Friday, May 29, 2009

Catalyst-Action-REST update

A while ago, I talked about my plans for Catalyst-Action-REST, and since then I've made some progress on refactoring to use roles instead of classes. Unfortunately, I've been stalled for the last few weeks, and I could use a nudge to get back on track.

My brain is stuck, basically, on naming issues. This feels a little silly and trivial, but it's something I've run aground on twice now, so I need to fix it somehow. The biggest problem is "serialize" -- Catalyst-Action-REST uses it both as a generic name for "things that either serialize or deserialize" and specifically for "things that serialize" (that is, "convert data to formatted text"). This means I end up wanting to use it to describe a bunch of things:

  • Serialization formats, like YAML or JSON
  • Common code shared by all serialization formats
  • Actions implementing specific serialization formats
  • The role for actions that do either serialization or deserialization
  • The specific action role that does serialization
You can see the results of this sort of naming confusion in the current code on github: Catalyst::ActionRole::SerializeFormat is a pretty goofy namespace.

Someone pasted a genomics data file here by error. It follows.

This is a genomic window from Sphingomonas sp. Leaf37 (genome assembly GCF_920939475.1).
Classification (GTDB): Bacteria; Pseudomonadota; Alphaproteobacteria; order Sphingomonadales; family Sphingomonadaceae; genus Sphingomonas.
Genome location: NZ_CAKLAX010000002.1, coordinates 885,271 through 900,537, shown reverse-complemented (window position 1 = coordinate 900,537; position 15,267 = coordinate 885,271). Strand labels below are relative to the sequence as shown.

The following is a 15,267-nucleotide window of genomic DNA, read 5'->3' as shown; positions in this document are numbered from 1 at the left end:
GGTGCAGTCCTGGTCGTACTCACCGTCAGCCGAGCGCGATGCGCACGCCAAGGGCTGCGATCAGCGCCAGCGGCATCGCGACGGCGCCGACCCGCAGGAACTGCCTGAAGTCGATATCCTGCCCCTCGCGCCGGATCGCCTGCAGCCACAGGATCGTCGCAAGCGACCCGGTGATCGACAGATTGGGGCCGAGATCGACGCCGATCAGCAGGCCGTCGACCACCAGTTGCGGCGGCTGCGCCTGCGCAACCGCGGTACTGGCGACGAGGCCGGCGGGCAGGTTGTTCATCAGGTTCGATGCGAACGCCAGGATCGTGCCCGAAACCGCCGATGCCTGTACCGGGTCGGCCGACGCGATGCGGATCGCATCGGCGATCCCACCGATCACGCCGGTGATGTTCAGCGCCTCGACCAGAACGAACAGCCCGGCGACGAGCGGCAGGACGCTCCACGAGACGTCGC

In my previous post I threatened to split serialization out into its own distribution. I'm not sure how this would overlap with something like Data::Serializer, which is currently used by some of C-A-REST's serialization formats. Maybe it'd be simpler to just punt to Data::Serializer for all the serialization and deserialization, but even then I'd have to keep some class names around for backwards compatibility.


(originally posted at OpenSourcery)

Friday, May 22, 2009

local::lib followup: now with easy bootstrapping

Last week I posted about local::lib, some of the work I was doing on it, and what I wanted to get done.

Well, it's done (for now). As of 1.004001, local::lib comes with an example script that completely bootstraps local::lib into an arbitrary directory. It installs cleanly on a fresh install of Perl 5.8.8, just like this:

wget -O- \ | TARGET=./local perl (I copied the script to my server so the URL is shorter -- it's the same as what's on CPAN, though.)

Future enhancements:

  • A shorter url (t0m suggested, which would be pretty cute)
  • Better shell/environment integration -- right now, you have to Just Know how to get at the directory that local::lib created for you